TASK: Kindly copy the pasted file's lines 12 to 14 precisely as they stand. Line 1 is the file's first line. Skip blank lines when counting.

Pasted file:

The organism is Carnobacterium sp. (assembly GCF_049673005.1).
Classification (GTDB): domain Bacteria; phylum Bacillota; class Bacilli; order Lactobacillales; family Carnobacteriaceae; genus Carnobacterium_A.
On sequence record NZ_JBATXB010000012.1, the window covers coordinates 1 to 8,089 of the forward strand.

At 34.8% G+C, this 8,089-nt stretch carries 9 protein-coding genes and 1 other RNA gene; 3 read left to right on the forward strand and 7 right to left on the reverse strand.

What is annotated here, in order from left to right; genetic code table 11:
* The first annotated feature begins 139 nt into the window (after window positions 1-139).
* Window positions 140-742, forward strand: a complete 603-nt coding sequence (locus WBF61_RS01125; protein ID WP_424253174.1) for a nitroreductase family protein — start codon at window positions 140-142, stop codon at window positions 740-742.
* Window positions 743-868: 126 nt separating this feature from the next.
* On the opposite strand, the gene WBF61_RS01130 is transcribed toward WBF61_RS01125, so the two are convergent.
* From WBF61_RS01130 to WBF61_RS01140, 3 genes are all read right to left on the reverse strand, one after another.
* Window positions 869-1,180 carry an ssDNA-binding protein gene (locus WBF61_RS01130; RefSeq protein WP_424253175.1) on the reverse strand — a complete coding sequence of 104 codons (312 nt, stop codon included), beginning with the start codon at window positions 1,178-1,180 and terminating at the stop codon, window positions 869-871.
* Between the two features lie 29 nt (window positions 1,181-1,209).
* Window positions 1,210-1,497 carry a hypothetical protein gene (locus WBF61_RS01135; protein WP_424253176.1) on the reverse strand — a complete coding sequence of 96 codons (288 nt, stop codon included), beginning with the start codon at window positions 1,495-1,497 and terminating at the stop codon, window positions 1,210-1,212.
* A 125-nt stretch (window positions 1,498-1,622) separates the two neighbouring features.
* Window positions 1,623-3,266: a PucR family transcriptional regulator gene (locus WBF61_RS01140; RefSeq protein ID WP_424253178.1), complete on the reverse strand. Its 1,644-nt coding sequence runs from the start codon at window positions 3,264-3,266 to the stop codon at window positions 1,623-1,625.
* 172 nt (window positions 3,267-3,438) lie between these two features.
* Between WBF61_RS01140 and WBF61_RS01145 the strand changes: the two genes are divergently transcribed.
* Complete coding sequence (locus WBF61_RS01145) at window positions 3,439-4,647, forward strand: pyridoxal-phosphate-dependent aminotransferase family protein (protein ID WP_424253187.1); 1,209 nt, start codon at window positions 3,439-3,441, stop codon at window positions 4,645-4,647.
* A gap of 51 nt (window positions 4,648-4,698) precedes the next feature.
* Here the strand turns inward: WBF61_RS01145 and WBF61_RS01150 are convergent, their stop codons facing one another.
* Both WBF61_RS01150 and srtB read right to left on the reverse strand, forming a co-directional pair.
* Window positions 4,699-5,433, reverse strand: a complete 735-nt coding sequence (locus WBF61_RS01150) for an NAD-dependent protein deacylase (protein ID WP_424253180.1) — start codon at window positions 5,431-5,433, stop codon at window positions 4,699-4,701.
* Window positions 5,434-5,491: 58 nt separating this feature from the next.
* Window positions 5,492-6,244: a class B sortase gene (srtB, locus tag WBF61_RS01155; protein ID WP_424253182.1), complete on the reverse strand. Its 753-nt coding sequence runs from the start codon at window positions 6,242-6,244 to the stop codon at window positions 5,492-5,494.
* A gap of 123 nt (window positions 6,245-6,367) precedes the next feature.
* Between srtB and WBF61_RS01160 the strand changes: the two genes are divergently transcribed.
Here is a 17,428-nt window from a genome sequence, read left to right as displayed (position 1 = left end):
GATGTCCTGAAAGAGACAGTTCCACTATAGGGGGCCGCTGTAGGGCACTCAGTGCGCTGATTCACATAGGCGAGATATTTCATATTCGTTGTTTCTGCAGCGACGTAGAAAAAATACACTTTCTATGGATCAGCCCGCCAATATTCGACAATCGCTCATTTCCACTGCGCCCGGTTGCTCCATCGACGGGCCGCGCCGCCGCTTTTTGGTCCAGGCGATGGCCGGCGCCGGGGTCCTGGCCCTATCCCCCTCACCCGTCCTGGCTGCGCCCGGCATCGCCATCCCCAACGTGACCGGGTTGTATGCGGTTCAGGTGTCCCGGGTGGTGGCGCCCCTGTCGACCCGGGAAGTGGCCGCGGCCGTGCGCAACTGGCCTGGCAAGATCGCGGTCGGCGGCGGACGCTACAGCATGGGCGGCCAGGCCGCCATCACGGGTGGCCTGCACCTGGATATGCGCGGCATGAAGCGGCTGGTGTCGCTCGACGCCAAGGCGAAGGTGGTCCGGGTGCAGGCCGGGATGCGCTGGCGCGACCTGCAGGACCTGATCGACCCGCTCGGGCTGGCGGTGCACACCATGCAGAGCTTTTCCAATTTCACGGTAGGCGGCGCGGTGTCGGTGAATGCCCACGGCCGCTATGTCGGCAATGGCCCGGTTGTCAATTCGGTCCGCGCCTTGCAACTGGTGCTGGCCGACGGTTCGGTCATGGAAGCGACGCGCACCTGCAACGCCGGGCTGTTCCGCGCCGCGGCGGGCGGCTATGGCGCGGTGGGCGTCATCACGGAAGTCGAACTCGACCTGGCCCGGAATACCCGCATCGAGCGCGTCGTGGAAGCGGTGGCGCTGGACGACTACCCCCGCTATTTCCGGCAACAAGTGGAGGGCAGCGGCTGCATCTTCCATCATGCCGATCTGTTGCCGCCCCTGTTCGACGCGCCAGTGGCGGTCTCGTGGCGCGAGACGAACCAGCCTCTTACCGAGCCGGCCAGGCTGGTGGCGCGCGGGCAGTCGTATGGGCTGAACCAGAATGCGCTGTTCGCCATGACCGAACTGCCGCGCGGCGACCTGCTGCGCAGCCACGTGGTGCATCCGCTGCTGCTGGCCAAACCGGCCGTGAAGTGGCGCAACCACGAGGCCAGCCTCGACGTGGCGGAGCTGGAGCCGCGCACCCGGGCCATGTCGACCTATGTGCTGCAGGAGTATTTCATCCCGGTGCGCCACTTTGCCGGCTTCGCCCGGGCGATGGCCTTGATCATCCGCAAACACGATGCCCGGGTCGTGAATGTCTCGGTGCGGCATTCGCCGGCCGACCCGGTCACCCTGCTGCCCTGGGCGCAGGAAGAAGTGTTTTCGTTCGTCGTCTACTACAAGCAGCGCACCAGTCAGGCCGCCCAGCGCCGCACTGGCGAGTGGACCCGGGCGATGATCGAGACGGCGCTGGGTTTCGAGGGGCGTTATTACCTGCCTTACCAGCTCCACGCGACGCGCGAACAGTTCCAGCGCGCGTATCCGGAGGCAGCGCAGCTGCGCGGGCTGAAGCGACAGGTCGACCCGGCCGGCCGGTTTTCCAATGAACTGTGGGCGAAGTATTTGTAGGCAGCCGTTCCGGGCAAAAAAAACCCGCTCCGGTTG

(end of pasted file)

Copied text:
* Between the two features lie 29 nt (window positions 1,181-1,209).
* Window positions 1,210-1,497 carry a hypothetical protein gene (locus WBF61_RS01135; protein WP_424253176.1) on the reverse strand — a complete coding sequence of 96 codons (288 nt, stop codon included), beginning with the start codon at window positions 1,495-1,497 and terminating at the stop codon, window positions 1,210-1,212.
* A 125-nt stretch (window positions 1,498-1,622) separates the two neighbouring features.